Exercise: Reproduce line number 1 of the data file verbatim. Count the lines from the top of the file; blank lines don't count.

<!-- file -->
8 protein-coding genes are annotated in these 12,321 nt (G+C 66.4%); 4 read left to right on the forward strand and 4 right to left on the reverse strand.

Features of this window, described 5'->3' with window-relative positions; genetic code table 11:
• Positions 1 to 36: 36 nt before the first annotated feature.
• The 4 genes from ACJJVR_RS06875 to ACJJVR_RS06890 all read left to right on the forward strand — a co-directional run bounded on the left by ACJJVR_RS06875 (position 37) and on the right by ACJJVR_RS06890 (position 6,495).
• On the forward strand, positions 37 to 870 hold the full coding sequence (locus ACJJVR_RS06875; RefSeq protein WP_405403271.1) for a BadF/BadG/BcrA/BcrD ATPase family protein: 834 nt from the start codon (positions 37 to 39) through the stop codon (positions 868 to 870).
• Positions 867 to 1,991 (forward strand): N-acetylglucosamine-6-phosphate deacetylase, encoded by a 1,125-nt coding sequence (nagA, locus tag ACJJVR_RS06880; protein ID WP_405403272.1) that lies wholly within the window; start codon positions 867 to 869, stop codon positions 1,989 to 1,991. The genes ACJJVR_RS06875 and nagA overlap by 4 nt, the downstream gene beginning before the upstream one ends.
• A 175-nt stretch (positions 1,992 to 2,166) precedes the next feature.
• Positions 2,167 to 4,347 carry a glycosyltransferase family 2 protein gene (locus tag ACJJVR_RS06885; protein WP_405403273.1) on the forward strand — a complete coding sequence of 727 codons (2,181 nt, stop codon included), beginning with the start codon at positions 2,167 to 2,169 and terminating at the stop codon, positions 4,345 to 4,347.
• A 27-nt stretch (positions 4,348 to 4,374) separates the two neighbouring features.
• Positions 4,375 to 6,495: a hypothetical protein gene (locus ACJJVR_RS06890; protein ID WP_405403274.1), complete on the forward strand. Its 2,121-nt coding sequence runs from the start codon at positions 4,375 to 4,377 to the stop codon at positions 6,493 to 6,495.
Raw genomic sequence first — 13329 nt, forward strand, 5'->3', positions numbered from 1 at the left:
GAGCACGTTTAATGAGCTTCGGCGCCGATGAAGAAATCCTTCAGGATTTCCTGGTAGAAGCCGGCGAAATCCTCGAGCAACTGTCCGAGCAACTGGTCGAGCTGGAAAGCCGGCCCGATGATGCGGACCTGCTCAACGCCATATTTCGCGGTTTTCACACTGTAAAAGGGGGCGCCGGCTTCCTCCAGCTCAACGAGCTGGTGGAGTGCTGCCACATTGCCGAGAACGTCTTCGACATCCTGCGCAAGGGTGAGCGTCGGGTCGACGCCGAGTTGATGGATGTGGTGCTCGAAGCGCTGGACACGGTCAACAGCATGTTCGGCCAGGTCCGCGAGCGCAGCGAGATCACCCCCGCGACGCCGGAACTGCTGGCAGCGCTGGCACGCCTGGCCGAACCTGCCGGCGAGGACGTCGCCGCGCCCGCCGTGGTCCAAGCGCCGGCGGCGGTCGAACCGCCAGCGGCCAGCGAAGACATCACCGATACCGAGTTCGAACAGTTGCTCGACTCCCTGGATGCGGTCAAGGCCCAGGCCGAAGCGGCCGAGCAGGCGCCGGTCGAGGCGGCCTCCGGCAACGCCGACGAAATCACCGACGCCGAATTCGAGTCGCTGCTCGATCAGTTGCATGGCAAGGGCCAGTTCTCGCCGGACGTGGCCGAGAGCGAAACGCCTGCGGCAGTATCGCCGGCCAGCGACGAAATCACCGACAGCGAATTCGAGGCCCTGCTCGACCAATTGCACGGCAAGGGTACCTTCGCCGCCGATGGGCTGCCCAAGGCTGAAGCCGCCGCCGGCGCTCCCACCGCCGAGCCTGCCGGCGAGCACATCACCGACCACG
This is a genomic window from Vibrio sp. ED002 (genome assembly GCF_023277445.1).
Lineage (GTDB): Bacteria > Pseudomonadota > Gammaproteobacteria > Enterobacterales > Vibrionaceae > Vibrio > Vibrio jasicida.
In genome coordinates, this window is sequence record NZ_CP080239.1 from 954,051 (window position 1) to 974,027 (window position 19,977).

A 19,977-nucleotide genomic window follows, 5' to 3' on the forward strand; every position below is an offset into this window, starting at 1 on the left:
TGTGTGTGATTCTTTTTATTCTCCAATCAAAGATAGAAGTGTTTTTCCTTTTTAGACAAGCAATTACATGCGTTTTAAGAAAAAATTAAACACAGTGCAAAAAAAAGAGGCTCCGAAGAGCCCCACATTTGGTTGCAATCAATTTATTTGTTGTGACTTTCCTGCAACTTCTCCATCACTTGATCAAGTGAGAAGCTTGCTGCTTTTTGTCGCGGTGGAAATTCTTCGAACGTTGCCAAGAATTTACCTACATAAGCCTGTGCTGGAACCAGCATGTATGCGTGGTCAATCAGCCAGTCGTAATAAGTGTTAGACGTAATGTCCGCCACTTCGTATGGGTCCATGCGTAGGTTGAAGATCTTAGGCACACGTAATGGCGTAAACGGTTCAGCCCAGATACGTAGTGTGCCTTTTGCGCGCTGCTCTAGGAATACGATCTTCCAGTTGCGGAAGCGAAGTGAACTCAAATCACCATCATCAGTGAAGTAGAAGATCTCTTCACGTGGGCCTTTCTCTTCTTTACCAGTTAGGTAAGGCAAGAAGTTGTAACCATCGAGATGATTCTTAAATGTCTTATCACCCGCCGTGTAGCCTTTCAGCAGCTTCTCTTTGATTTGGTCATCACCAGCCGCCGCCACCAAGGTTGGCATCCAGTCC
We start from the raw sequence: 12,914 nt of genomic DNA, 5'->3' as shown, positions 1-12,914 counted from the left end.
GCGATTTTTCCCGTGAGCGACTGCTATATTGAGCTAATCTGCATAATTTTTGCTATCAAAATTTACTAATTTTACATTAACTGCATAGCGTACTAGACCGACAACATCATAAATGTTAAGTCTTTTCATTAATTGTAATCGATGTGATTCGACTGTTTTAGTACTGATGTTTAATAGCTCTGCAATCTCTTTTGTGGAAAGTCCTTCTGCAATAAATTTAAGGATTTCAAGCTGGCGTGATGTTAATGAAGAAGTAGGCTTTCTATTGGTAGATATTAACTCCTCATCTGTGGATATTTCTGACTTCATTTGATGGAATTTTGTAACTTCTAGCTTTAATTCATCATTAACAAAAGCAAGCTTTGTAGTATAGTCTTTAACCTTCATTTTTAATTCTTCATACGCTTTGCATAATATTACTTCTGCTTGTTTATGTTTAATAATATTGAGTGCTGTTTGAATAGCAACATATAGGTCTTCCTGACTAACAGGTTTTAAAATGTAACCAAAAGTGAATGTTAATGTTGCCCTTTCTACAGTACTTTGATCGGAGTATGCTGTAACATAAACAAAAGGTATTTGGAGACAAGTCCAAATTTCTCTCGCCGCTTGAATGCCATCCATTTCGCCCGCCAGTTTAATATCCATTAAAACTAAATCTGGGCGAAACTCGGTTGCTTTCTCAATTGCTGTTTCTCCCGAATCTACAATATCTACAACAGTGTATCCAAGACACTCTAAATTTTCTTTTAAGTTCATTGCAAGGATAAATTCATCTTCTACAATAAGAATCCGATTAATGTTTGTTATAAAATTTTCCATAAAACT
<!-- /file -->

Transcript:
8 protein-coding genes are annotated in these 12,321 nt (G+C 66.4%); 4 read left to right on the forward strand and 4 right to left on the reverse strand.